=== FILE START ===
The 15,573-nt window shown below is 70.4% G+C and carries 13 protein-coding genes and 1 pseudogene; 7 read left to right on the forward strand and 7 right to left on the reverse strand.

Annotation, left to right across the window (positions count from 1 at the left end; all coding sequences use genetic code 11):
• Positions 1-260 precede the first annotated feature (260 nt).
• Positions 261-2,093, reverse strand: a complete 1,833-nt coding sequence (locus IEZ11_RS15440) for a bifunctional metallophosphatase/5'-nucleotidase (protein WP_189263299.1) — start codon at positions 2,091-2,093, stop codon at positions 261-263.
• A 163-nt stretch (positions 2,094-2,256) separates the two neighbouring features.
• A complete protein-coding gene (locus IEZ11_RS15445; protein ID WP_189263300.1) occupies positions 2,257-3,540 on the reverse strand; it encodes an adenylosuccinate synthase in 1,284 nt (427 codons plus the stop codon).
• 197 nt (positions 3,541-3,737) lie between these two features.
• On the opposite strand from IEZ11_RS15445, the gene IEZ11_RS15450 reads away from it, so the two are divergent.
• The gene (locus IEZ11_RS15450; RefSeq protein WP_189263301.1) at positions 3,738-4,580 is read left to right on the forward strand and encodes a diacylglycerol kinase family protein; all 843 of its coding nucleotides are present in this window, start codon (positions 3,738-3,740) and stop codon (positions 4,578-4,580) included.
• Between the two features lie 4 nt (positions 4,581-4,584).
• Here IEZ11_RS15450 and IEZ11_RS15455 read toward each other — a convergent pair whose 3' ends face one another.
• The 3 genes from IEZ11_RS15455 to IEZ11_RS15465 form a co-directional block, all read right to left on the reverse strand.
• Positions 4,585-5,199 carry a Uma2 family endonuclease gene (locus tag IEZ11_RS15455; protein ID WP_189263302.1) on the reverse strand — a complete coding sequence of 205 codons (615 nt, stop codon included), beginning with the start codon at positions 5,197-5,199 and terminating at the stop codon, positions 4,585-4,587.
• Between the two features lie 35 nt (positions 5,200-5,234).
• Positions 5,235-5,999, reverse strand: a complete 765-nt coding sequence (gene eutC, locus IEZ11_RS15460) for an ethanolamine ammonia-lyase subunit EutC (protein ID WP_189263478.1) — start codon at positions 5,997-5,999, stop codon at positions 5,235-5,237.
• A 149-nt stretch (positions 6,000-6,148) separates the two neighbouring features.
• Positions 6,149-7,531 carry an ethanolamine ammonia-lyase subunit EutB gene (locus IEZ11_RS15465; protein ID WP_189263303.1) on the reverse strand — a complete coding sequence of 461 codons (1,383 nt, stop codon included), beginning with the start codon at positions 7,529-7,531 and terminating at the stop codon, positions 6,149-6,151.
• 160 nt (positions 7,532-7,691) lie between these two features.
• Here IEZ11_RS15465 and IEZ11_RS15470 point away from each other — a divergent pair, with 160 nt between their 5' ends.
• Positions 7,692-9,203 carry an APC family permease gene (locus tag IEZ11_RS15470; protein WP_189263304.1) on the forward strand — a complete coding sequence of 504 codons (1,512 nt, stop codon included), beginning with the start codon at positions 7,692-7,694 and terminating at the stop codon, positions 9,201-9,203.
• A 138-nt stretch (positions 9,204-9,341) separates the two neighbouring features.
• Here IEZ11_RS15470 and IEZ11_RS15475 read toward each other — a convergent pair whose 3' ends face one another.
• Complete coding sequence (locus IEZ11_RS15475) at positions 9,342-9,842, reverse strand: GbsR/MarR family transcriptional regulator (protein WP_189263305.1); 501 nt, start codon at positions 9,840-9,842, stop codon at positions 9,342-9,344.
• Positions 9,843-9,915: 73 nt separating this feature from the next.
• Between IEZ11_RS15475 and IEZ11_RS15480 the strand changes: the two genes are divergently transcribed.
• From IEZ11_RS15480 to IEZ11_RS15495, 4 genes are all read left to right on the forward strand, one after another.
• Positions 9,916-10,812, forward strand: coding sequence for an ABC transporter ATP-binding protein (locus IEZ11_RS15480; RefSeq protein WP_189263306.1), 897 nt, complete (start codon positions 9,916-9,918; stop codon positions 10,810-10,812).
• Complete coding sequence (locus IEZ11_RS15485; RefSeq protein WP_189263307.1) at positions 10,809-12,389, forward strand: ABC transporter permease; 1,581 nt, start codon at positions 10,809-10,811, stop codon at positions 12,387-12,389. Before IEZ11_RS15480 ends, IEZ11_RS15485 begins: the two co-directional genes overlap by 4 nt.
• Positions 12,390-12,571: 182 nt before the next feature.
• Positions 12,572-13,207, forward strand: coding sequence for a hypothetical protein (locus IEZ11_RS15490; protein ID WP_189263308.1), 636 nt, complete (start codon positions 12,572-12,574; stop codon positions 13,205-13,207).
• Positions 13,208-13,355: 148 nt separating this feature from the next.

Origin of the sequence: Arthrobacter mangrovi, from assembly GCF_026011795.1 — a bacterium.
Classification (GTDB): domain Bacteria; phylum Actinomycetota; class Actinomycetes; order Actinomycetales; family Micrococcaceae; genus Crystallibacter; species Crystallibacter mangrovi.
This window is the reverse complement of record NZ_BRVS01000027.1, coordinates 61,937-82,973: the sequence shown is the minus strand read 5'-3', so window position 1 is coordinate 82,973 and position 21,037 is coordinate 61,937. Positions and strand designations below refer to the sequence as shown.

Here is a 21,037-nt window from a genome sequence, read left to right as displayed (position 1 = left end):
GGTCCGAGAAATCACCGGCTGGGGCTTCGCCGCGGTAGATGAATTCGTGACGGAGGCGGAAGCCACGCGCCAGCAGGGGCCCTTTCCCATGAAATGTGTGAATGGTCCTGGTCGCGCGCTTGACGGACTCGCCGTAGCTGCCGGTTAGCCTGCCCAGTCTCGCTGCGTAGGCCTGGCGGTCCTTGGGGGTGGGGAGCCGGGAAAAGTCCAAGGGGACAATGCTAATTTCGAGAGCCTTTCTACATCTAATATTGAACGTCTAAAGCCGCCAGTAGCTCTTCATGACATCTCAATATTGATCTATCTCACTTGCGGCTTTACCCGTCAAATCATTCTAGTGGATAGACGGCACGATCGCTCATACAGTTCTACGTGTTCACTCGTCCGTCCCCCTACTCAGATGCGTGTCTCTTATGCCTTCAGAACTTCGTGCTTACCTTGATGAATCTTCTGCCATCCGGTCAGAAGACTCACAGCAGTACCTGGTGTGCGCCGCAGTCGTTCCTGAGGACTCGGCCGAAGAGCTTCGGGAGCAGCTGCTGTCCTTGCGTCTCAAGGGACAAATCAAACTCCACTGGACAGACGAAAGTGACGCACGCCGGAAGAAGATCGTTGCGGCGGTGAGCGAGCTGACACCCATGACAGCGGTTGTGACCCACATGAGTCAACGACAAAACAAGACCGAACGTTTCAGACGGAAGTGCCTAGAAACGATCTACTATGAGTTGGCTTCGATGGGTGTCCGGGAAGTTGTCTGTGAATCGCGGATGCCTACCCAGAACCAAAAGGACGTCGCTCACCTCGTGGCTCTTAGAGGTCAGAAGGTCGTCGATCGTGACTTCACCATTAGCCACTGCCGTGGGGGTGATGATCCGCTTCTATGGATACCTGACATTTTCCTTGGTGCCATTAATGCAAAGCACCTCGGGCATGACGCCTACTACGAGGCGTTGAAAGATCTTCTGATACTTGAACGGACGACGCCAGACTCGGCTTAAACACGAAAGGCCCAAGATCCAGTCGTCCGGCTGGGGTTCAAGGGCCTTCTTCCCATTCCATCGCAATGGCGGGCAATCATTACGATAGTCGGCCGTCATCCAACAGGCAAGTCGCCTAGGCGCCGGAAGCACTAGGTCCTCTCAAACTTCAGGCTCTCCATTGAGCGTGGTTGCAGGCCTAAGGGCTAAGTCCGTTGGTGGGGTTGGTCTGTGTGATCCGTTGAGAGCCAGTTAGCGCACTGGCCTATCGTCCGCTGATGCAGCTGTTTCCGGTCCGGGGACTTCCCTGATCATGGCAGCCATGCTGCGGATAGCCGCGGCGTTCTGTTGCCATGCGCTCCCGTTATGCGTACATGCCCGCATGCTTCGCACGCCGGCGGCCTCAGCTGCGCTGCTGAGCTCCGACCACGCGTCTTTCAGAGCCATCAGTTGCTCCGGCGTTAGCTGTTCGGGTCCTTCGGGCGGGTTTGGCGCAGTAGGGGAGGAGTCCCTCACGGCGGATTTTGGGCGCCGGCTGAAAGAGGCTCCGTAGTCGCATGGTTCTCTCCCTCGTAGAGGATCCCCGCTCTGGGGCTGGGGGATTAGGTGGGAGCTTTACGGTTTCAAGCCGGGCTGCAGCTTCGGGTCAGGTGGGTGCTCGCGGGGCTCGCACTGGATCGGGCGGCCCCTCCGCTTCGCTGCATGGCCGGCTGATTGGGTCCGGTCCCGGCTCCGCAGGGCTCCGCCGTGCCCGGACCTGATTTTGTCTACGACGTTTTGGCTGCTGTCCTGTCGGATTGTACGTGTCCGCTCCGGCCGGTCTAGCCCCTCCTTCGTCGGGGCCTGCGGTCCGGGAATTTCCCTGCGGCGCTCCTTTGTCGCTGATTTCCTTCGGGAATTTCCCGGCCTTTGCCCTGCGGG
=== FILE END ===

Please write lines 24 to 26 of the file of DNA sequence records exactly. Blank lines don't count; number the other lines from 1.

• Positions 9,843-9,915: 73 nt separating this feature from the next.
• Between IEZ11_RS15475 and IEZ11_RS15480 the strand changes: the two genes are divergently transcribed.
• From IEZ11_RS15480 to IEZ11_RS15495, 4 genes are all read left to right on the forward strand, one after another.